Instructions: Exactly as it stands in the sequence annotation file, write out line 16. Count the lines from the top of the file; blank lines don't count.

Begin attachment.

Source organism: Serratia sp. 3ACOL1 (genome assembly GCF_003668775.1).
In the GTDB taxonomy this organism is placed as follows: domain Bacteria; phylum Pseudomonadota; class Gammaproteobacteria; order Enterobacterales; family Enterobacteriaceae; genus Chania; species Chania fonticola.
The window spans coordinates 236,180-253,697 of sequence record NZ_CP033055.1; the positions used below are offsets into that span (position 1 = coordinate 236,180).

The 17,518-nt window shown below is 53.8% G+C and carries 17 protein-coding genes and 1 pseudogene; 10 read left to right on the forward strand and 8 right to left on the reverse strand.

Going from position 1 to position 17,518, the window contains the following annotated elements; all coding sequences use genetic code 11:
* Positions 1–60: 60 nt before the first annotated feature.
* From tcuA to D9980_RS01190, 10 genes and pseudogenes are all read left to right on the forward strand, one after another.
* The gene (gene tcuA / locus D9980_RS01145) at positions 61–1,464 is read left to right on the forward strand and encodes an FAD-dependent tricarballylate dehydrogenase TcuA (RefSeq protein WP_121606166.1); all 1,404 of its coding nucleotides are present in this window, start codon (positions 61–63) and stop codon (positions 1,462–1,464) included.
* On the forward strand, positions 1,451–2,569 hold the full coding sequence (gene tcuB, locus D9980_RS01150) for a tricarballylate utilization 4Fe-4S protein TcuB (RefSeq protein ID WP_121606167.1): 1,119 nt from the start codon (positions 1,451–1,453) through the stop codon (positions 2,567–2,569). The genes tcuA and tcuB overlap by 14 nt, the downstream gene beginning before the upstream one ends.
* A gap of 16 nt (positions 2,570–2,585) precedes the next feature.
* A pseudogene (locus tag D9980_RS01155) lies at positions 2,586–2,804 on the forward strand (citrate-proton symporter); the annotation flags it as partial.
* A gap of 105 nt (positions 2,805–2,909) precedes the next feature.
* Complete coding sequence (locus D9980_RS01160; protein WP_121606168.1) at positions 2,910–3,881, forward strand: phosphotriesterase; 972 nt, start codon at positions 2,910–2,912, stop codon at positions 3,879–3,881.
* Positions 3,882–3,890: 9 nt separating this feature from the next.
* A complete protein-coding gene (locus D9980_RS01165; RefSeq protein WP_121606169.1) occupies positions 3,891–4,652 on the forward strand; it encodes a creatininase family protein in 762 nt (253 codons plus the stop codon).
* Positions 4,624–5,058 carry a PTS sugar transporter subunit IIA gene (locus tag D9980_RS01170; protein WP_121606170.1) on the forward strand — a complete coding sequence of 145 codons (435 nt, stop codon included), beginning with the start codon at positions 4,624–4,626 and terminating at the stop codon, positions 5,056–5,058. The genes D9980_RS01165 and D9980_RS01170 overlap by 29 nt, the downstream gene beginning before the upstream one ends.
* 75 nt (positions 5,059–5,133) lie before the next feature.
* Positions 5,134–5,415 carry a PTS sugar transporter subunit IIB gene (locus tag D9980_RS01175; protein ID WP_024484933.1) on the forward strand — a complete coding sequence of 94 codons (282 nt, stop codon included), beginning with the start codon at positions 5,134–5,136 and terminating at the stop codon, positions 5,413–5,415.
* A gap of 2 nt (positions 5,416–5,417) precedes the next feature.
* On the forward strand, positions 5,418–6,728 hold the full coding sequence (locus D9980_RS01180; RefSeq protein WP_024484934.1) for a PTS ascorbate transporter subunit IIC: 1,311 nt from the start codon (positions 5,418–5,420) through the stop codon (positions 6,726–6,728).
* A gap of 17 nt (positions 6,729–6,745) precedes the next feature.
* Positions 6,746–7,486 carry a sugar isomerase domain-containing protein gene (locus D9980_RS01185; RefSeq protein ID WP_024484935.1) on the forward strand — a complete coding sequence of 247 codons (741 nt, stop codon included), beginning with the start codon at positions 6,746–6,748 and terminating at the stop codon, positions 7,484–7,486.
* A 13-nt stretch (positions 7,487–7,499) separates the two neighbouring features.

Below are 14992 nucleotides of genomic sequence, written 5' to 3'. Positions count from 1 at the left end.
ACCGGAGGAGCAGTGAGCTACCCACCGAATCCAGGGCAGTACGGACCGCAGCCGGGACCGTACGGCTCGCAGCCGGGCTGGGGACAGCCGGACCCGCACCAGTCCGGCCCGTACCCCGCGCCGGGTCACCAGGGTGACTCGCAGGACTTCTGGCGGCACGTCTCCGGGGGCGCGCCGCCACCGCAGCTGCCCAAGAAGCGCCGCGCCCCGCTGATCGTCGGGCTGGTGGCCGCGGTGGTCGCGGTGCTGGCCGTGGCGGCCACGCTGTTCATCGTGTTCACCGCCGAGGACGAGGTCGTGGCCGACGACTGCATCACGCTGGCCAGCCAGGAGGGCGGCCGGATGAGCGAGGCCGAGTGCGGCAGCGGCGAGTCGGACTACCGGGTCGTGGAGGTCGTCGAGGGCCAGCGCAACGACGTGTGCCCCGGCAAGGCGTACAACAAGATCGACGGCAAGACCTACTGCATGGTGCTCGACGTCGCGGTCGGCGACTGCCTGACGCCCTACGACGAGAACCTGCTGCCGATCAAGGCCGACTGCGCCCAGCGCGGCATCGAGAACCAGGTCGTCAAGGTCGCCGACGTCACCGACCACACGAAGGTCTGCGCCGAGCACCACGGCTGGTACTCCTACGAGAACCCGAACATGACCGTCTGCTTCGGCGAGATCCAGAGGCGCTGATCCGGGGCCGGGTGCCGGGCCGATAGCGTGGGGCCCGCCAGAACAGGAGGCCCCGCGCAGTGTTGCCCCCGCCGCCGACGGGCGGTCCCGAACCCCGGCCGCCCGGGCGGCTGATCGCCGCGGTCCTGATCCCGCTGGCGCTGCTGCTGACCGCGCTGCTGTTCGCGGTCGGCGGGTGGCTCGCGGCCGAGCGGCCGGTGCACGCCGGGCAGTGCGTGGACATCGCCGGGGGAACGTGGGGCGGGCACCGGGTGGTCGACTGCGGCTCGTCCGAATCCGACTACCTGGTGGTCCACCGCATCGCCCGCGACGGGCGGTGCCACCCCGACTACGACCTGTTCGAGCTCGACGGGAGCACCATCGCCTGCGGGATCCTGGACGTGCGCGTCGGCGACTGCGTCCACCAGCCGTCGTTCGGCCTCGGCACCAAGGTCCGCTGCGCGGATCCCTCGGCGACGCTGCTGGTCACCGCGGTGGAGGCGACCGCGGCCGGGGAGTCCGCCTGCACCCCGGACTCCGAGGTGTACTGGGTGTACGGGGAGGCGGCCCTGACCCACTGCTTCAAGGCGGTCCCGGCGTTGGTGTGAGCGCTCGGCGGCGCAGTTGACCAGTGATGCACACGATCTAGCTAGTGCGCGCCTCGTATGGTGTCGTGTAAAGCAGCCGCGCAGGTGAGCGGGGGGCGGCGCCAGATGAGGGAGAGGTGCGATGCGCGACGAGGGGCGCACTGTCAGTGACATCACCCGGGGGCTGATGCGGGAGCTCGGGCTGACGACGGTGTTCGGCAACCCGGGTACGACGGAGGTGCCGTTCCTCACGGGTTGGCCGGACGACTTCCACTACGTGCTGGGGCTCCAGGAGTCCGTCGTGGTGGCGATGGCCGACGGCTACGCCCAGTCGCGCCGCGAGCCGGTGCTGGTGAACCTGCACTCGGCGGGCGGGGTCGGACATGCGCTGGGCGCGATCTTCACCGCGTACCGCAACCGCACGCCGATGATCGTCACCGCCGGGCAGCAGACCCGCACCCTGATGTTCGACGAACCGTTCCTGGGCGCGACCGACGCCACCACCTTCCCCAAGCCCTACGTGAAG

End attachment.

* Positions 4,624–5,058 carry a PTS sugar transporter subunit IIA gene (locus tag D9980_RS01170; protein WP_121606170.1) on the forward strand — a complete coding sequence of 145 codons (435 nt, stop codon included), beginning with the start codon at positions 4,624–4,626 and terminating at the stop codon, positions 5,056–5,058. The genes D9980_RS01165 and D9980_RS01170 overlap by 29 nt, the downstream gene beginning before the upstream one ends.